House committee takes up voter ID proposal

Posted April 10, 2013

— The House Elections Committee on Wednesday continued the deliberate process Republicans mapped out for their plan to get legislation approved that would require voters to present photo identification at the polls.

The committee held its second four-hour public hearing to receive comments about voter ID. Last month, opponents of the idea packed the meeting, but speakers at Wednesday's hearing were overwhelmingly in favor of IDs.

"Stop the fraud, restore integrity to voting and support voter photo ID," said John Garrett, chairman of the Halifax County Republican Party, who was among dozens wearing white "ID ME!!!" stickers on their lapels.

Members of a group known as the Voter Integrity Project detailed various cases of voter fraud, including five people who voted in both North Carolina and Florida and a 2012 ballot cast in the name of a Charlotte-area man who died five years earlier. They argued that voter fraud is seen as nonexistent in North Carolina because cases are rarely prosecuted.

A handful of people who said they have served as poll workers described instances of a woman voting multiple times, students using friends' addresses to register to vote and people showing up at the polls with voters' names on strips of paper.

"I don't want to give up my vote to someone who's not legally voting," Wake County resident Mike Binney said.

House Bill 589 calls for the photo ID requirement to start in 2016. It would allow people to present various state-issued IDs, such as tribal cards, public university IDs and state employee IDs, but private university IDs would not qualify.

People sound off on voter ID plan People sound off on voter ID (part 1)

People sound off on voter ID plan (part 2) People sound off on voter ID (part 2)

Approved forms of IDs that have expired would be accepted up to 10 years from their date of issuance or date of expiration, whichever is later. For voters over 70, a photo ID that was valid at the time they were 70 will be considered valid indefinitely.

Voters without a photo ID will be allowed to cast a provisional ballot but would have to return to their local board of elections with a valid photo ID to have the ballot counted.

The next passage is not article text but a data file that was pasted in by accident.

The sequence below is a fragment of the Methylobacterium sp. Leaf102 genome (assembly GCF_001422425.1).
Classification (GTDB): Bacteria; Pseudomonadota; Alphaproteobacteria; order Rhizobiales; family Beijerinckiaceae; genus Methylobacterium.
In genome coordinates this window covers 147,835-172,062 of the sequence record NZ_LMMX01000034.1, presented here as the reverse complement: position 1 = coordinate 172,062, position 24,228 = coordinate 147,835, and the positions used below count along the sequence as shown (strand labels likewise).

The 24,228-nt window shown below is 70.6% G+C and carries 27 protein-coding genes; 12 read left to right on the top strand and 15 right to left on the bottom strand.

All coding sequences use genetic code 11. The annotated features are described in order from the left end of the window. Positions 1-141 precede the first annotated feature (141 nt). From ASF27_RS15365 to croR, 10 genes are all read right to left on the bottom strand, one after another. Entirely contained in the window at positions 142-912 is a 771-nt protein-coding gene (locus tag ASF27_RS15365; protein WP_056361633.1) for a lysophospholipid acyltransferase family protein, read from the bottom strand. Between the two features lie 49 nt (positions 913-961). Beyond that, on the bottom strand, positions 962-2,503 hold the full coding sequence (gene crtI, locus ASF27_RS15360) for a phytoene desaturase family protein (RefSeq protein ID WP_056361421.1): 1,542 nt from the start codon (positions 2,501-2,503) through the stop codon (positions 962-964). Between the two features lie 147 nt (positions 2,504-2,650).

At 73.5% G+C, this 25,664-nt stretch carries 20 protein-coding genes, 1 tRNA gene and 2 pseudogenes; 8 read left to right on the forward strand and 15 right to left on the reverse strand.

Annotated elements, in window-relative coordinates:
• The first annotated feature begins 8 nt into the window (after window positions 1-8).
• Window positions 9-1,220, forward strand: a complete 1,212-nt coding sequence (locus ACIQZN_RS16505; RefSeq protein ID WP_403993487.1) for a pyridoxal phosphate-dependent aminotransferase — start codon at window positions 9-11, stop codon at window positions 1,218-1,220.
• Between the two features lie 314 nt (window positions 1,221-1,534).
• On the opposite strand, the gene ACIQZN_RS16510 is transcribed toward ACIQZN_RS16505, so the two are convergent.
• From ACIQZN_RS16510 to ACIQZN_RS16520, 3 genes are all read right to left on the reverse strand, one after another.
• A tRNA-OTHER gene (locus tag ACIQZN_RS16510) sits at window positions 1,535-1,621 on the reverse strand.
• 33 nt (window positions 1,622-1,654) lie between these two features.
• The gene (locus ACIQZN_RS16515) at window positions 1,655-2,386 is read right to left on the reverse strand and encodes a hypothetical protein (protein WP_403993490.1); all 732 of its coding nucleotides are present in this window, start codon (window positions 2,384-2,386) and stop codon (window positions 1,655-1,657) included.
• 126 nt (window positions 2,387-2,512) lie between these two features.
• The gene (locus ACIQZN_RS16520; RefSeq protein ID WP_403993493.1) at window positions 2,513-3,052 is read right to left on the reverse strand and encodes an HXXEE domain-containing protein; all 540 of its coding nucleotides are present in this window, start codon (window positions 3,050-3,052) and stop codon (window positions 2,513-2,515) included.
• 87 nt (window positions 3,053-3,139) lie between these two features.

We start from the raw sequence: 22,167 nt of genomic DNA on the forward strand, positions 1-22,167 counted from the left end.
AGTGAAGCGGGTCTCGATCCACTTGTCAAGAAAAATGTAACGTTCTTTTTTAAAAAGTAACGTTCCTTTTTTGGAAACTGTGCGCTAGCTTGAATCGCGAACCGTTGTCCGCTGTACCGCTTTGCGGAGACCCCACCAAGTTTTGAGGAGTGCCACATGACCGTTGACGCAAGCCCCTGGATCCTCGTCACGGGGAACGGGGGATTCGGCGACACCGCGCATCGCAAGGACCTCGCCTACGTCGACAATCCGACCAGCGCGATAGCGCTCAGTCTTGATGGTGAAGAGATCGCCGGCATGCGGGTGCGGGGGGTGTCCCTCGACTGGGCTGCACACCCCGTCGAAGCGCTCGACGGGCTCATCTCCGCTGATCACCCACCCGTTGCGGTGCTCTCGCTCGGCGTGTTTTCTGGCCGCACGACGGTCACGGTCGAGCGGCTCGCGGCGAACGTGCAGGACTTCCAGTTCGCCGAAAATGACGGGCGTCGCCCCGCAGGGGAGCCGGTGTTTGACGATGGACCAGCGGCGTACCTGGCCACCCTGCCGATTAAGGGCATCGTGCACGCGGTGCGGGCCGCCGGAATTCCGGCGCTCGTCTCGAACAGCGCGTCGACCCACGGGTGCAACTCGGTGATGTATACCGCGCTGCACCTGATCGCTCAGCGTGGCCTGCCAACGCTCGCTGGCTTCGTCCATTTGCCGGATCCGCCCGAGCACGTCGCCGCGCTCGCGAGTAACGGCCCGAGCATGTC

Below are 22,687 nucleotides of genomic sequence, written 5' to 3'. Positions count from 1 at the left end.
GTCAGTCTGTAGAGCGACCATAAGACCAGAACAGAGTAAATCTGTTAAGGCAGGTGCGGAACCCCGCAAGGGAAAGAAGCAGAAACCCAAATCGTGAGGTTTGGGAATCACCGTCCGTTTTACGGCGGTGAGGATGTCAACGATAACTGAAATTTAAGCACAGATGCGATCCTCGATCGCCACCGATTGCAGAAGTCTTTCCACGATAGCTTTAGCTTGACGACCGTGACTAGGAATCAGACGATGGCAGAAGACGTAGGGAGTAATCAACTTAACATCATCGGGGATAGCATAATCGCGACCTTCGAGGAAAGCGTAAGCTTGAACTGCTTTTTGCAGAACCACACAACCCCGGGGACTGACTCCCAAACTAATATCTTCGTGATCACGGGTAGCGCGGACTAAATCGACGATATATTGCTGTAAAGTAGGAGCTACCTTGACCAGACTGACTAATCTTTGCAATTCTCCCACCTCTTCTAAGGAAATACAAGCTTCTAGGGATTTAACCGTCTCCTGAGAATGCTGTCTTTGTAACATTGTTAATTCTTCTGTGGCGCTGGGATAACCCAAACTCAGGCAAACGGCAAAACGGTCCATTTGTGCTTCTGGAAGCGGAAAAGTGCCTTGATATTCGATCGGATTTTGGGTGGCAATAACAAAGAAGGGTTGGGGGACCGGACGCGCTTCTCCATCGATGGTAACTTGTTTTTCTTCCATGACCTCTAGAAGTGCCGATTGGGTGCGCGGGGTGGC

Some speakers at the public hearing called for even stricter requirements, such as disallowing student IDs or expired IDs and outlawing one-stop registration and voting.

"The bill before you is as weak as water," said Don Yelton of Buncombe County. "You've got too many ways for them to get their IDs."

Voter ID opponents were far outnumbered but were no less passionate than supporters.

Vickie Boyer of Orange County said requiring an ID to vote turns the American tenet of "innocent until proven guilty" on its head.

"It replaces voters in charge of the government to the government being in charge of the voters," Boyer said.

Other speakers complained that the restrictions are tighter for people trying to vote in person than for those casting mail-in absentee ballots. The bill would allow absentee voters to submit a driver's license number, the final four digits of a Social Security number or other federally-approved identification documents like a copy of a utility bill.

"Why is a utility bill, bank statement or payroll stub acceptable for absentee voters but not for someone who votes in person?" asked Lee Mortimer of Durham County. "There can be no explanation other than you want to make it harder for people to vote."

NAACP assails voter ID bill

Earlier in the day, bill sponsors presented the "Voter Information Verification Act," or VIVA, to the committee and answered some preliminary questions. The committee is expected to hold a full debate of the proposal next week before voting on it.

Rev. William Barber, state president of the NAACP, assailed the bill during a committee hearing, saying it marks a return to "Old South policies" that marked the poor and minorities for discrimination.

"Those of you pushing this bill are scared of true democracy," Barber said, arguing that calls for a voter ID bill surfaced only after the numbers of black and Latino voters surged in recent years.

"Let the people vote," he said.

House committee discusses voter ID House committee discusses voter ID

A disproportionate number of black, elderly and female voters don't have a photo ID, Barber said, and he rebutted arguments that many daily activities now require such proof of identity by noting that they are only privileges and not a constitutionally protected right.

"(You) are leading this state down a dangerous path," he said. "We have already fought these battles."

Jerry Bonnet, a lawyer for the Indiana Secretary of State's Office, told the House committee that cases of people being unable to vote in that state because of its voter ID requirements are practically nonexistent.

"Projections and studies that prognosticated many individuals not being able to vote, widespread voter disenfranchisement, different types of doom and gloom – that isn't what happened," Bonnet said.

Given the difficulty of removing names from bloated voter rolls, he said, voter ID laws are the easiest way to ensure elections are free of cases in which people might be casting votes in others' names.

Indiana provides free IDs to anyone over 16 who doesn't have one, he said.